Monday, November 21, 2011

How Teaching Art Put A Ferrari In my Driveway

I created the image above in my media techniques class at UVU.

Ok, follow me on this one.

I was stagnating as an illustrator 5 years ago when I was living in a small town outside of Fresno California. I didn't know it but I was losing my passion and energy for children's book illustration and I wasn't evolving. If I didn't have a commission I wasn't drawing.

When we decided to move to Utah I was contacted by Perry Stewart, head of the illustration dept. at UVU, who asked me to teach (currently teaching for Don Seegmiller ). I accepted and jumped into my classes. I had no idea that I would soon have a brand new Ferrari in my driveway!

I soon found myself reading and researching the principles and techniques I was teaching. I started discovering new artists- devouring their work and making collections on my computer from which to teach.
I started this blog with the encouragement of Lael Henderson- a friend. I figured if nobody visited my blog I could at least use it to post things for my students.

I started going to visiting artist lectures at UVU and BYU a few miles away. It's amazing how exposure to accomplished dynamic creators can influence your thinking and the way you view your own work. I found myself wanting to improve my craft and began to realize that I had been stagnating in Cali.

I was invited to teach the illustration track at "Writing & Illustrating for young readers" an annual children's book conference out here. In class I mentioned that I wished I could render my style in Photoshop and one of the guys in my class (Jed Henry a recent graduate) told me he could show me how. A month later I finished my first Photoshop piece (below) even though I had to start over three times.

I started making speed painting videos and posting them on YouTube just for fun. One day a former student emailed me and basically said, "neat- but no educational value....why don't you make a tutorial?" I thought, " yeah, why not?" now I have those as well.

Working in Photoshop was so much faster - I could produce more work in the same amount of time. When I learned about the possibility of producing my own ebooks I realized I could work them into my normal commission workload. Fast forward and my ebooks are earning a nifty amount of money....enough to put a Ferrari in my driveway? Not quite- but they could some day!...but I would never buy a Ferrari - not my style - couldn't even fit in it....I'll probably buy a beat up used truck.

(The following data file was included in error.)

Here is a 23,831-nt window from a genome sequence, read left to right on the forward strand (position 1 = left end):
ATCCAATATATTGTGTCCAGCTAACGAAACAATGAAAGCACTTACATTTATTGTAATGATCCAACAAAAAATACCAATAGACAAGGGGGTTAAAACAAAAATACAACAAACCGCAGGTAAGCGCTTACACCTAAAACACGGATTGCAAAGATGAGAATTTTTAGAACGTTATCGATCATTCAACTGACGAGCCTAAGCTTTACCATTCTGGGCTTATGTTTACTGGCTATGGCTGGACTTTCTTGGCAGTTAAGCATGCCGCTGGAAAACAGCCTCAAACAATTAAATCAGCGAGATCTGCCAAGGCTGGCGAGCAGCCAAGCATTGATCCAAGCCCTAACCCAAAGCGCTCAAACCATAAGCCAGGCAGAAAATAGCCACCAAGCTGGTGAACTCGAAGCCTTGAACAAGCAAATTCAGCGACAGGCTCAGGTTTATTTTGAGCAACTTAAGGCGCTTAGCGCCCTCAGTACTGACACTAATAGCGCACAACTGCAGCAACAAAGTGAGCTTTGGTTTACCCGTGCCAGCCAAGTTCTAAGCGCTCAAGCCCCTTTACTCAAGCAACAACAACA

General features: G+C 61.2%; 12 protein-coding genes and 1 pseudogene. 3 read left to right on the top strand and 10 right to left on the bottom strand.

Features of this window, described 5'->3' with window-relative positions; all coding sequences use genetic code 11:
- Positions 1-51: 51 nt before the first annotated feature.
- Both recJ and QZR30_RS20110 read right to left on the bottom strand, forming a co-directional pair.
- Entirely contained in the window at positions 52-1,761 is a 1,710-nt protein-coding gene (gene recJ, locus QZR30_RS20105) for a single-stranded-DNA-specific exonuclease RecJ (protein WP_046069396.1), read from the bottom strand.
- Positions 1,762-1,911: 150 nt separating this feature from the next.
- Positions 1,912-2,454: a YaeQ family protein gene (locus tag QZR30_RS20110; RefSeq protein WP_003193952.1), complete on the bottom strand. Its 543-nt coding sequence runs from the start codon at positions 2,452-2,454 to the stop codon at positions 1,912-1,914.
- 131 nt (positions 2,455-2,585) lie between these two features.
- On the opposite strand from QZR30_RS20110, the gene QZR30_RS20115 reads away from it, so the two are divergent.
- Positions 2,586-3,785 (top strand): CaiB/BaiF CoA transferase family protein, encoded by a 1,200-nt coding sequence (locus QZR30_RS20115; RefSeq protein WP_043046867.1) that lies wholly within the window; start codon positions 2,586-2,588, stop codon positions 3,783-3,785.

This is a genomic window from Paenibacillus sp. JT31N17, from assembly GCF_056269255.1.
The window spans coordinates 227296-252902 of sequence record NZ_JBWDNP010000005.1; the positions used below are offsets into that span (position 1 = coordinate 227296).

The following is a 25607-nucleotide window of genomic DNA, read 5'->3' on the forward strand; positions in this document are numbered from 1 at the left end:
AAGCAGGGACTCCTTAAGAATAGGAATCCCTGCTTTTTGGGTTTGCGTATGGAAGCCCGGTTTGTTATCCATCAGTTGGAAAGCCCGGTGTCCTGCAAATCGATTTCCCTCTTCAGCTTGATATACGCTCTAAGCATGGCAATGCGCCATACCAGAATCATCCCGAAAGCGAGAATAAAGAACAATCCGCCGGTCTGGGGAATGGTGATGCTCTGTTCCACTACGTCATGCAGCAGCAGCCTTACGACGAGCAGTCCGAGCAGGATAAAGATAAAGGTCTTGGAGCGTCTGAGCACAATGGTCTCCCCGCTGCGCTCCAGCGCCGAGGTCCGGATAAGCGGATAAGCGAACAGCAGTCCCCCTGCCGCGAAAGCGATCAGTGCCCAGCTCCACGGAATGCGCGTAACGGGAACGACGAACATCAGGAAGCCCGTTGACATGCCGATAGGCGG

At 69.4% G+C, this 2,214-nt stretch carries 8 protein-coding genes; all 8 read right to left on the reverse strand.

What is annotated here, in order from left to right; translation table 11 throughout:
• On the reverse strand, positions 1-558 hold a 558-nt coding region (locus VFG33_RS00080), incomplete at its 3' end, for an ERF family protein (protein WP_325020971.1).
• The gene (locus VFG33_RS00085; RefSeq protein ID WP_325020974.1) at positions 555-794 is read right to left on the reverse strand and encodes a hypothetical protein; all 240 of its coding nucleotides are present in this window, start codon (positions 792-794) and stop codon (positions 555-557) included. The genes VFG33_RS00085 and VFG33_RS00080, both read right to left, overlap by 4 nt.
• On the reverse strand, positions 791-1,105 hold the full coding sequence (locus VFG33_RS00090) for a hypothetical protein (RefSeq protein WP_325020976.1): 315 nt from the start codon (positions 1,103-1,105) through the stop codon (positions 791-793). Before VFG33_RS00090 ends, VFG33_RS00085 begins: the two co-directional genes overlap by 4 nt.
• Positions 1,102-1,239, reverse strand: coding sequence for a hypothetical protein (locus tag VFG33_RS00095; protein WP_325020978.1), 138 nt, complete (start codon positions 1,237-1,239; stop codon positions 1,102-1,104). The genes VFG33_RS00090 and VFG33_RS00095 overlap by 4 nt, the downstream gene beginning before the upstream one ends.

Sorry for the bait & switch with the Ferrari but my point is that I've gotten way more value out of teaching than an exotic car could ever give. It's given me fulfillment, satisfaction, and re- tooled my process for the future. It makes me accountable in my own art. It forces me to revisit design principles regularly. It exposes me to new technology and methods and ways of thinking. Sure it puts food on the table but I get so much more than that. Probably the biggest thing I get is the satisfaction of helping others find the joy of turning their visions into realities. Helping someone have an "aha moment!" can't buy it.


  1. That's some really good stuff Will :D Really, really good...btw.your tutorial on digital painting did change everything for me, how to use my texture more than anything, and it suits me the way you teach too...sooo def. looking forward to get some more tuttorials from you (I've seen you have digital painting II!)
    Cheers :D

  2. Will, as always, you are inspiration.

  3. Yes, absolutely an inspiration. I didn't even mind the bait and switch! :o) I hate to say this, but it's always reassuring to know that really great, successful illustrators have had their struggles. And TRIUMPHED!!
    Hope this isn't obnoxious, but just for the record, I have a painting of rocks in my head. NO! Not the rocks that are in my head! I've been visualizing a painting of rocks. Just so you know........ the visual thought was there before I saw this. Hope I get around to it one of these days.
    Terrific post, Will - Thanks!

  4. p.s. That's another point, actually. Visual thoughts don't really count do they? Just DO it!

  5. I find that teaching helps me codify the accumulation knowledge of lifetime career. I work in a vacuum, so when I'm teaching digital techniques, I sometimes learn a few short cuts from my students. It gets me out of studio so I can talk to real people for a change!

  6. Thanks Will! As usual reading your post gave me a much needed shot in the arm. Thanks for always being willing to share!

  7. Nice, I had no idea that I helped get you started with all this...well, at least the blog part. You're welcome! You've paid me (and all the rest of your followers) back with all the great posts. thanks and keep up the fantastic is very motivating and inspiring to see how much you do.

  8. Thanks guys! Paint those rocks Marion or they'll stack up!!! I hear you Michael - I steal I mean learn from my students too :) Lael - don't you remember that pep talk you gave me about blogging??? I didn't understand the blog until you set me straight. I've since noticed quite a few illustrators from out generation who still haven't started one. You're right - I never go to their websites.

  9. Hi Will,

    Great and inspiring post!
    I got your Illustrating Children's Book series and it help kick-start my creativity and creations.
    Funny, I grew up in a small town outside of Fresno myself. (Reedley).


  10. Just read this Will, Thanks for all you do & your inspirations bountiful!


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